Dealing With the Loss of a Loved One Right Before the Holidays
Losing someone you love is never easy, but it takes on an extra dimension and poses challenges when it happens just before the holiday season. Facing this joyful time of year with fresh grief is complicated. It’s essential to find healthy ways of coping, from leaning on supportive friends and family to seeking professional mental health care.
The holidays can be a joyful time, but not for everyone. Many people experience new or worse mental health symptoms due to stress, expectations, relationship conflicts, financial burden, and other reasons.
One of the biggest challenges some people face this time of year is grief. Losing a loved one is never easy but facing the holidays without them presents added difficulties. Suppose you lost someone recently or are experiencing the first holiday season without them. In that case, you need social support, coping strategies, and maybe even professional support to get you through the holidays.
Grief and the Holidays
For many people, the holidays are a time to be with family. You may have time off from work to spend more time with the people you love most. You may be traveling to see family or have relatives come to visit you. This celebratory period is a time many cherish for this reason. There is more time and opportunity to be with those you love.
Unfortunately, this aspect of the holidays also makes it more difficult when you’ve lost a loved one. Grief doesn’t take time off, but you may feel its effects amplified during this time of year when you would typically be with that person.
Especially when grief is fresh or when facing the first season without your loved one, the cheer of the holidays can seem particularly offensive. While others celebrate, you may feel alone in your grief.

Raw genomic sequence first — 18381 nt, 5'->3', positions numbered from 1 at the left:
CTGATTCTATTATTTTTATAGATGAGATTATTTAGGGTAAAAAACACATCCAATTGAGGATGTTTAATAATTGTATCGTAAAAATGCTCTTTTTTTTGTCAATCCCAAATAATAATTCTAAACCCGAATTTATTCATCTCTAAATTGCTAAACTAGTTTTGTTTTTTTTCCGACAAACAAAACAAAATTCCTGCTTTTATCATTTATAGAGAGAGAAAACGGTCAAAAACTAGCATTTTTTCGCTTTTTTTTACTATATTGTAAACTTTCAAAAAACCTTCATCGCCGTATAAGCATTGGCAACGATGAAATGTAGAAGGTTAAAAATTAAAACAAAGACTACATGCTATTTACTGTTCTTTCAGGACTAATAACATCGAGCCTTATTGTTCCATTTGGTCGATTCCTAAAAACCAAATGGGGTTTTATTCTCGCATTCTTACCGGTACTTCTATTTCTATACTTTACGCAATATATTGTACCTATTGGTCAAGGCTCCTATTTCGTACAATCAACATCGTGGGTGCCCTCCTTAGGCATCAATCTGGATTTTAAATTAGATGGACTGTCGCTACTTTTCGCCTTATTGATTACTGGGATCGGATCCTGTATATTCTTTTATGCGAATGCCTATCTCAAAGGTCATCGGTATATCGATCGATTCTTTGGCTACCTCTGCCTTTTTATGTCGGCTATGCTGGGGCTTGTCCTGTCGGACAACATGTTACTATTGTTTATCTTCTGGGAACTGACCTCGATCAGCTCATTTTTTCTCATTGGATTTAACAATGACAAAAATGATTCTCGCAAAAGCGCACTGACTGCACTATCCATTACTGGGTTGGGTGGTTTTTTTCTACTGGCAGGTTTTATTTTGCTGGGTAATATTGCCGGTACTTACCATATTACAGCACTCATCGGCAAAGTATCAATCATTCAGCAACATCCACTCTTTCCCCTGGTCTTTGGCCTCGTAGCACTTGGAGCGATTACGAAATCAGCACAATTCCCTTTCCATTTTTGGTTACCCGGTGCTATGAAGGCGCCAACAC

You aren’t alone, however. Especially after the losses caused by the coronavirus, millions of people will face the first holiday without someone they love. Just knowing that you are not the only one going through this may provide comfort.
How to Get Through the Holidays While Grieving
There is no one right way to face the holidays with grief. Find what works for you and your other loved ones. Do what feels right, what honors your lost family member, and whatever gets you through the season intact and ready to face a new year.
1. Be Patient With Yourself
While there are some patterns common to grief among all people, everyone is unique. Your path through grief is yours alone, and it may take more or less time than you expected to start to feel better. Be patient and allow yourself to handle all the emotions associated with the loss.
Feelings of grief are terrible. At times it can be unbearable, but recognize that this is part of the healing process. Rather than trying to escape these bad feelings, move through them so that you come out the other side in better mental health.
2. Change Your Traditions
The holiday season is full of traditions. All families and individuals have unique patterns, from when they decorate the tree to what they make for Christmas dinner or how they exchange gifts. When you’re missing a family member, these annual traditions are difficult to face. There will be a big hole where that person should be.
There’s no rule that says you have to stick with the same traditions year after year. If it’s too much to face those annual events with a fresh loss, change them. By doing something different, you allow your grieving mind a little bit of a break.
3. Set Boundaries With Others
Not only can you change traditions, but you are also allowed to choose your activities and interactions with others. Don’t be afraid to decline invitations to parties or events. If you can’t be around certain people right now, don’t.